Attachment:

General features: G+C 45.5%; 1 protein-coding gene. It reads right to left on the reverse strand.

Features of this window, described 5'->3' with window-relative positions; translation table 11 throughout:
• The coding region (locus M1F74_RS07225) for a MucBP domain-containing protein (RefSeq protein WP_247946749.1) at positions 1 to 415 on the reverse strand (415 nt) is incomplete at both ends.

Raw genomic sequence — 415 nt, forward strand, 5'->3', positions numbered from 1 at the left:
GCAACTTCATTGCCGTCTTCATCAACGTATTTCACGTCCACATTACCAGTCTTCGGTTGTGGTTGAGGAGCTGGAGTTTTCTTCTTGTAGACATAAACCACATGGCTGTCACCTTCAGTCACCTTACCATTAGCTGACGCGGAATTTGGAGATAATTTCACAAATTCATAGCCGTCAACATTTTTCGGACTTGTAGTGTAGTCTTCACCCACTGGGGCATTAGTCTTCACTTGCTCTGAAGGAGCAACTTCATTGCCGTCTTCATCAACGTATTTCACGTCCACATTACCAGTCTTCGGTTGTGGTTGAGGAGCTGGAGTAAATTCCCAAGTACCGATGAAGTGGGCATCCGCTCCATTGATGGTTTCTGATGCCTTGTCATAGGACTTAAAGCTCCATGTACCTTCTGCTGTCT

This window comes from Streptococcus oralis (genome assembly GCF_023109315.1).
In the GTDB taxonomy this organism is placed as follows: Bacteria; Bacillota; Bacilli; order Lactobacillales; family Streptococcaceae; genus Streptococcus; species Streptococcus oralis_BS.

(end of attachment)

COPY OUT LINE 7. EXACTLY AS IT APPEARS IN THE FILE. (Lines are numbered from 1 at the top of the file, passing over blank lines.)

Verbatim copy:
In the GTDB taxonomy this organism is placed as follows: Bacteria; Bacillota; Bacilli; order Lactobacillales; family Streptococcaceae; genus Streptococcus; species Streptococcus oralis_BS.